CNN on Google Cloud Computing

Differentiating Images of Dogs and Cats using a Convolutional Neural Network and Google Cloud's Deep Learning VM Image

Mark Dodd and Michael Ellsworth

title

Abstract

This project will explore methods for building a Convolutional Neural Network (CNN) to differentiate images between cats and dogs. This somewhat trivial task for humans is a complicated and time consuming process for a desktop computer. Exploiting the resources available on Google Cloud, this project will test a number of different CNNs in order to achieve a target accuracy of 90% or greater.

Packages

This project will lean heavily on the CNN infrastructure available open source via TensorFlow's highlevel API Keras. Keras gives us the ability to build and train deep learning models such as CNNs, which will ultimately be used to differentiate images of cats and dogs. In addition to Keras, the typical Data Science python stack will be used, including pandas, numpy and matplotlib.

In [2]:
import os
import glob
import pathlib
import itertools
import pickle
import time
import math
from PIL import Image
import multiprocessing as mp

import pandas as pd
import numpy as np
from statistics import mean, median, mode
import matplotlib as mpl
import matplotlib.pyplot as plt
import seaborn as sns

from sklearn.metrics import accuracy_score, precision_score, recall_score
from sklearn.metrics import confusion_matrix, roc_curve, precision_recall_curve

import tensorflow as tf
from tensorflow import keras
import tensorflow.keras.backend as K
from tensorflow.keras.models import Sequential
from tensorflow.keras.layers import Dense, Conv2D, Flatten, Dropout, MaxPooling2D, BatchNormalization, Activation, GlobalAveragePooling2D
from tensorflow.keras.preprocessing.image import ImageDataGenerator
AUTOTUNE = tf.data.experimental.AUTOTUNE

%matplotlib inline
sns.set()
mpl.rcParams['figure.dpi'] = 100
mpl.rcParams['axes.titlesize'] = 18
mpl.rcParams['axes.labelsize'] = 14

#TRAIN_PATH = (r'/home/mark/Dodd/software/Python/data/uofc/data608/project/' 
#              + 'dogs-vs-cats/train/')
TRAIN_PATH = r'data/train/'

Data Set

Background

The dataset that will be used to train and test the CNNs in this project is publically available at Kaggle. As per the majority of kaggle datasets, it consists of a training set and a testing set, however, this project will train and test the CNNs via the training set only as the testing set is unlabelled and used for submitting the final model to Kaggle for judging. Therefore, the testing set is unable to serve the purpose of a typical machine learning testing set.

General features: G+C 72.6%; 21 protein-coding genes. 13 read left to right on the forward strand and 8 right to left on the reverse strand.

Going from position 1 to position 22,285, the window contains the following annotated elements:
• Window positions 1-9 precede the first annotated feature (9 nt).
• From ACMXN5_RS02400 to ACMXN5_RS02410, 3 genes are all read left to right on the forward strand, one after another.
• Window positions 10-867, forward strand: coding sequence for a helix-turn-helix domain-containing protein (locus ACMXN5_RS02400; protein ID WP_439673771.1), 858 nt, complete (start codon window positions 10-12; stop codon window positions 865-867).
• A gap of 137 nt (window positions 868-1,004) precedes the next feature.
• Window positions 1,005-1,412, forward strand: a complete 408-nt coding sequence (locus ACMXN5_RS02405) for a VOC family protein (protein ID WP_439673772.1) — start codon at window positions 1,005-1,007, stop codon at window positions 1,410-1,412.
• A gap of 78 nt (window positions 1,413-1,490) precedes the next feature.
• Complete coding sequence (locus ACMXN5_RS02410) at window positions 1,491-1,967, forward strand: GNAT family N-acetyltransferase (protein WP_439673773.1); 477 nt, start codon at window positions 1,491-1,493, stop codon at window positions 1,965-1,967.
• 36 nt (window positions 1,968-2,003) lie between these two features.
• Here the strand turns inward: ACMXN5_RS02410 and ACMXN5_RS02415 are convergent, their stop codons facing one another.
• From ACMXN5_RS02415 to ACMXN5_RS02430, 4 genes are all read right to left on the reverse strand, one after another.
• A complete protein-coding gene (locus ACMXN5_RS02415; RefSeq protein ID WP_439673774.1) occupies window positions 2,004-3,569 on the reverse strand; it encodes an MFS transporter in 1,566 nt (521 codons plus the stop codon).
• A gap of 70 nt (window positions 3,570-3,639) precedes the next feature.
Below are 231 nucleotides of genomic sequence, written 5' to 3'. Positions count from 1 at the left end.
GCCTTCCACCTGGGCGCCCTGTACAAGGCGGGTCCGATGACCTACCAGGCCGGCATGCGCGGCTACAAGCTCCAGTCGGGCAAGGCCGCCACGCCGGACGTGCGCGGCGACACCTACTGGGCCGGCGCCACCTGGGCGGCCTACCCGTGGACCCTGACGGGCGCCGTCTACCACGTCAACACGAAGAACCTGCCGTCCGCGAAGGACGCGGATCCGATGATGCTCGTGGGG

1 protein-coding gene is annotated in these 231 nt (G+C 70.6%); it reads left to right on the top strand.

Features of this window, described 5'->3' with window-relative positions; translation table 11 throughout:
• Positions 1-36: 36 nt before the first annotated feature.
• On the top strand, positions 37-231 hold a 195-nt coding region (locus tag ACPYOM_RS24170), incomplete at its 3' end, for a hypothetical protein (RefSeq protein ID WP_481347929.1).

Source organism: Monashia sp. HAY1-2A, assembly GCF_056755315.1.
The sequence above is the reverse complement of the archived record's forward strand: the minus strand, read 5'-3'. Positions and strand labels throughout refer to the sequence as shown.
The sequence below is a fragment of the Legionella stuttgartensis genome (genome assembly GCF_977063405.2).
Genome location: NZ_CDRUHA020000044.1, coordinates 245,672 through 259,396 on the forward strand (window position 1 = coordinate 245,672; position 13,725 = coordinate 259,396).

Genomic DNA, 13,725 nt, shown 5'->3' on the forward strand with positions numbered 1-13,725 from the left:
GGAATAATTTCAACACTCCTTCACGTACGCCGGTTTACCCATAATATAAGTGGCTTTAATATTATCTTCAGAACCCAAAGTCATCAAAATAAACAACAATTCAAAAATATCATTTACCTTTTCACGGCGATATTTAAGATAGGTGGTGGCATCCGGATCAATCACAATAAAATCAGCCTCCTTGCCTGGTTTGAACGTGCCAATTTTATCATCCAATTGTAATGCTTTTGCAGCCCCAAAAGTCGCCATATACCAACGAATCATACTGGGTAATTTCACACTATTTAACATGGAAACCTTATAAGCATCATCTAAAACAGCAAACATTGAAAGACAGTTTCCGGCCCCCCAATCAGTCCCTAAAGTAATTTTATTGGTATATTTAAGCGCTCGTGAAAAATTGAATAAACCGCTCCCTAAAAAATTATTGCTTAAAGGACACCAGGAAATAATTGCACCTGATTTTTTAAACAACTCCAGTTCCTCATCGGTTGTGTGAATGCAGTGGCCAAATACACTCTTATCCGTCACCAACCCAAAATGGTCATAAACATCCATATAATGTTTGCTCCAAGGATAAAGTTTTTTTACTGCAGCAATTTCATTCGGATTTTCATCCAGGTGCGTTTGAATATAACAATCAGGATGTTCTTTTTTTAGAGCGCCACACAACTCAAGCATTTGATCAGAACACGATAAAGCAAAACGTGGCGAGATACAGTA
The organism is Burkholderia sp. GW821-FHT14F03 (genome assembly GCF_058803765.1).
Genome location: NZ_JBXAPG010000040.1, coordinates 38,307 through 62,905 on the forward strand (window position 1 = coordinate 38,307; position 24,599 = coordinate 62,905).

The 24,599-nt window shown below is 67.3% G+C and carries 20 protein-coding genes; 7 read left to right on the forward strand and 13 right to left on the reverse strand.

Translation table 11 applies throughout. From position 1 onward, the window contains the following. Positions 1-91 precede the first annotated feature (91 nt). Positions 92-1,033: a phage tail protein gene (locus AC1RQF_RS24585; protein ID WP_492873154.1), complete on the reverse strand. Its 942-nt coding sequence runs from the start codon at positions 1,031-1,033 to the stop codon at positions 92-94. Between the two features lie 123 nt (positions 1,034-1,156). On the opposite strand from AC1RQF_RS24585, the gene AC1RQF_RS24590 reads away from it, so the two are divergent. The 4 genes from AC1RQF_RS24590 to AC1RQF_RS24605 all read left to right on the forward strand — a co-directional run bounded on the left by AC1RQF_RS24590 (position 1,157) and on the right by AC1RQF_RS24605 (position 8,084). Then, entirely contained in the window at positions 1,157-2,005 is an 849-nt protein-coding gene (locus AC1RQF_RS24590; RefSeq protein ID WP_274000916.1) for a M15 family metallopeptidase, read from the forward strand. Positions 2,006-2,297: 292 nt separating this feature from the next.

The size of the training data is approximately 850 MB, which, in our opinion, makes this sizeable enough to be constituted as a Big Data problem, especially considering that once the data is read into the memory the arrays for each image actually take up much more space than the compressed .jpg files do. This project will test that assumption by running a handful of CNNs on a local machine to differentiate the training duration between that of a cluster of machines at Google. This topic will be explored further in later sections of the project.

A Quick Exploration of the Data

We want to take a moment to illustrate the actual size of our data set and also the density of dimensions of the images. We will illustrate this with a histogram and density plot of the x and y dimensions. We use multiprocessing to perform this processing and cycle through 8 cores to ascertain the benefit of multiprocessing for this task.

In [3]:
def image_information(file):
    img = np.array(Image.open(file))
    return img.shape[0], img.shape[1], img.nbytes
In [10]:
results = {'cores': [], 'chunksize': [], 'time': [], 'size': []}
for cpu in range(1, mp.cpu_count() + 1):
    for cs in [1, 8, 16, 24, 32]:
        x_dims = []
        y_dims = []
        num_bytes = 0
        data_dir = pathlib.Path(TRAIN_PATH)
        files = data_dir.glob('*.jpg')

        begin = time.perf_counter()
        with mp.Pool(processes = cpu) as p:
            for x, y, n in p.imap_unordered(image_information, files, chunksize = cs):
                x_dims.append(x)
                y_dims.append(y)
                num_bytes += n
        end = time.perf_counter()

        r = (cs, end - begin)
        print('Number of processors in use is {} of {}. '.format(cpu, mp.cpu_count()) + 'chunksize = {}, time = {:.4f} s'.format(*r) )
        #print("cs = {}, {} s.".format(*r))
        results['cores'].append(cpu)
        results['chunksize'].append(cs)
        results['time'].append(r[1])
        results['size'].append(num_bytes)

        results_df = pd.DataFrame(results)
print("mode x = {}, mean x = {:.2f}, median x = {}".format(mode(x_dims), mean(x_dims), median(x_dims)))